Shane Neher forever will remain grateful for the chance he gave himself to experience excrutiating pain.
Like always, the world of sports is intriguing . . .
Neher, a 6-4, 230-pound senior at Archbishop Wood High, figured his direct association with football was history after the 2009 season, which he spent as a member of the freshman team.
His primary sport was basketball, in which his father, Mike, had gained All-Catholic honors at now-defunct Cardinal Dougherty in the mid-1980s, and Shane left the grid life behind to concentrate solely on becoming a competent power forward.
Then it happened. In 2011, Wood stormed to the PIAA Class AAA state football championship and Neher began to go hmmmmmm.
Maybe it would make sense to again strap on pads. Perhaps he could give himself another possible option to earn scholarship money for college. Most of all, he envisioned having flat-out fun and being able to call himself a state champion.
Fast-forward to last Friday night at HersheyPark Stadium . . .
There was Neher, his eyes still moist, talking about his senior-year football experience, and not always being able to finish his sentences because strong emotions kept getting in the way.
Cathedral Prep, of Erie, had rocked the Vikings' world, 24-14, in the 2012 AAA final.
By Saturday afternoon, Neher, in streetclothes, was spotted sitting on the bench as Wood's basketball team dropped a double-overtime decision to Plymouth-Whitemarsh. Now he's ready to practice.
And his hoops coaches will have to forgive him, as his thoughts will still be dominated by football.
"I'm so glad I did this," said Neher, a part-timer at tight end and along the defensive line, after the Vikings, their faces all blank, trudged up the steps from their locker room and began heading to buses. "The coaches and players were great. Everyone was. It's like I have another family."
On defense, Neher served Wood as an end or tackle, depending upon alignments and/or the tiredness level of teammates.
With 6:25 left in the game, and with the score at what became final, Neher noticed a loose ball on the carpet, thanks to a hit by safety John Berthcsi, and made a passionate pounce.
The referees were momentarily dumbfounded. One looked at two who looked at three who looked at four. Nobody was sure whether the Cathedral Prep rusher had lost possession before hitting the ground. Finally they reached a decision . . . Wood's ball! At CP's 33.
Neher's mind was spinning. Oh, my goodness, this could be so important. We could score here, then get the ball back and go on and win the game!
Alas, at 4:13, a pass from frosh Tom Garlick to senior Chris Rahill was intercepted in the end zone, after it had been tipped upward during a collision between receiver/defender. CP maintained possession thereafter.
"Really tough," Neher said of the interception. "To see that ball get picked off . . . Absolute killer."
After the handshakes were exchanged, captains Nick Arcidiacono, Andrew Guckin and Fran Walsh accepted the runner-up trophy. Coach Steve Devlin then ordered his players to leave the field and that they did, while passing through lines of cheerleaders.
As the players walked down the steps, Wood supporters reached over the railing to offer comforting taps on shoulder pads and a woman kept yelling a steady stream of encouragement.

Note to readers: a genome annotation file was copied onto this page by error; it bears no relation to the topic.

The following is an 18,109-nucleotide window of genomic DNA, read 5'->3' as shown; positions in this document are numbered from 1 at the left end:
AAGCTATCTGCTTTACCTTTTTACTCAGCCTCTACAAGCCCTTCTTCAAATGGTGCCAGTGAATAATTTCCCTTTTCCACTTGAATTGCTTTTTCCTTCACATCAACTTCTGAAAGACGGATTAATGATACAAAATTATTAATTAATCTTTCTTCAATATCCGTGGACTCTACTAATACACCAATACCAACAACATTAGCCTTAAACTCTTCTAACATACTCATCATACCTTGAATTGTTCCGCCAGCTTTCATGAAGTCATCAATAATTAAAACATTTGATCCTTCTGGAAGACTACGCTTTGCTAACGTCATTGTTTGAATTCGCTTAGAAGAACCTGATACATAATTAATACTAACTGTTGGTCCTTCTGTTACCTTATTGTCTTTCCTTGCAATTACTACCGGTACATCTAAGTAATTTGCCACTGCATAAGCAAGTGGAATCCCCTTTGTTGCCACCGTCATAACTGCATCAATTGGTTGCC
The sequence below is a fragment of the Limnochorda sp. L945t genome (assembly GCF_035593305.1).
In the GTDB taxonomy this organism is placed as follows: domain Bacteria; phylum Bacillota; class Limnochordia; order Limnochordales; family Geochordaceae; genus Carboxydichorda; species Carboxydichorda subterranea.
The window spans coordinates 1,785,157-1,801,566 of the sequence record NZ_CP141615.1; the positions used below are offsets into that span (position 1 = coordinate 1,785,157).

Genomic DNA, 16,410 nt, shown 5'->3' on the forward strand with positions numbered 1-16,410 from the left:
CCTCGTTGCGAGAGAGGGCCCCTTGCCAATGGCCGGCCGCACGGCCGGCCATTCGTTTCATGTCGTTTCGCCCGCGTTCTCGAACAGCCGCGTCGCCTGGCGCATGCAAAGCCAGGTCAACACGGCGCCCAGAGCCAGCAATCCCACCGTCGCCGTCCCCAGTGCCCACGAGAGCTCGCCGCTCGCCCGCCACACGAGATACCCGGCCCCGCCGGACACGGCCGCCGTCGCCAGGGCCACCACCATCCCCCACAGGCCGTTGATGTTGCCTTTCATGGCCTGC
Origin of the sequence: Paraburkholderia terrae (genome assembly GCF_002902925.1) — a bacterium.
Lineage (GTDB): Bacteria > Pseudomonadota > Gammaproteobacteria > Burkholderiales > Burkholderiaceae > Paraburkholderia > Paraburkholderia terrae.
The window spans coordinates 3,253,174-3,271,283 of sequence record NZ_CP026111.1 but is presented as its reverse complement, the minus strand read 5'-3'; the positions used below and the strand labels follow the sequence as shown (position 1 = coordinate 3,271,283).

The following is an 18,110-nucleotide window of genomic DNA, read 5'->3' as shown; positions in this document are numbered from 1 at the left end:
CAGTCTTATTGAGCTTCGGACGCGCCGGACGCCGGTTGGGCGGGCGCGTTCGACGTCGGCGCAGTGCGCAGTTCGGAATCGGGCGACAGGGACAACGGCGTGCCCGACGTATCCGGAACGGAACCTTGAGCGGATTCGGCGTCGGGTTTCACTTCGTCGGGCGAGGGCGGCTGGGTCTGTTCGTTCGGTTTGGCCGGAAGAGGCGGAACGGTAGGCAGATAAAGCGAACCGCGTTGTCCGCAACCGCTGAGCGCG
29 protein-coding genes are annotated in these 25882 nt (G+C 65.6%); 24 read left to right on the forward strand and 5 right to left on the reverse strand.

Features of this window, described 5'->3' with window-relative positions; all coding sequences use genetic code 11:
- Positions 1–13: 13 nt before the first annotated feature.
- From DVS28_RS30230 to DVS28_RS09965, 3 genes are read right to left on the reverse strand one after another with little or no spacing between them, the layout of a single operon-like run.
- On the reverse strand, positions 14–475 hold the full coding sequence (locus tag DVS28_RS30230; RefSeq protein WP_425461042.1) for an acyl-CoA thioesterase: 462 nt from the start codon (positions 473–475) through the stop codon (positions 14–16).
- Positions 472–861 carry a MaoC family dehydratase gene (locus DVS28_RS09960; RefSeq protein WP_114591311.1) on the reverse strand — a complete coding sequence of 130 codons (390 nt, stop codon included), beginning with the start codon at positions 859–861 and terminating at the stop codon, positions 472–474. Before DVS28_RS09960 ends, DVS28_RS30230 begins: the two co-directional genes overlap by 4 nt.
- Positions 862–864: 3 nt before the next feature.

"Good job! . . . We'll be back next year! . . . You guys are awesome!"
The coaches and players remained in the locker room for at least 20 minutes. Neher was the first player to walk back up the steps.
He explained his return to football by saying, "I just wanted to do something special in my senior year. Lots of kids were saying I should play. My dad wanted me to, too. Finally, it was on me to decide. I wanted to try it. That happened last February.
"To not play for 2 years and then come out and be able to contribute, it makes me feel pretty awesome. To anyone who could do this, I would definitely recommend it."
Devlin said of Neher, "He did a great job as a two-way player. He really solidified a lot of things for us. This experience is going to help him with basketball.
"Doing different sports. That's what high school should be all about."
Fourteen points represented Wood's third-lowest output in a 12-3 season and at least 35 had been scored in each of the previous seven games.
Nevertheless, Guckin (30-178) and Josh Messina (17-124) rushed for good yardage and one touchdown apiece.
Though he missed the first two games after having surgery to remove his appendix, Guckin finished the season with 1,995 yards and 30 TDs. Messina, meanwhile, added spice to his performance with four catches for 35 yards and a team-high seven tackles.
The Vikings stormed downfield on the game's first possession and Messina capped the drive with a 32-yard TD. Though CP did respond, thanks to a 59-yard bomb from Michigan State commit Damion Terry to Troy Woodard, Wood again found itself in great shape after a 29-yard burst by Guckin put the ball at the 25.
Four penalties in five plays, starting with a snap infraction you can go a decade with seeing, stole the starch and Nick Visco could not connect on a field-goal attempt from 41 yards.
The Ramblers added 17 points by halftime, making it 24-7. Wood's third-quarter score, a 5-yard run by Guckin, came with 2:58 remaining.
Try as they might, they were unable to add further markers.
As for the mark Wood football left on Shane Neher . . .
"This was a great experience," he said. "Now I'm friends with all the kids."
He halted for a second or three, then added with passion, "There's a bond that will never be broken."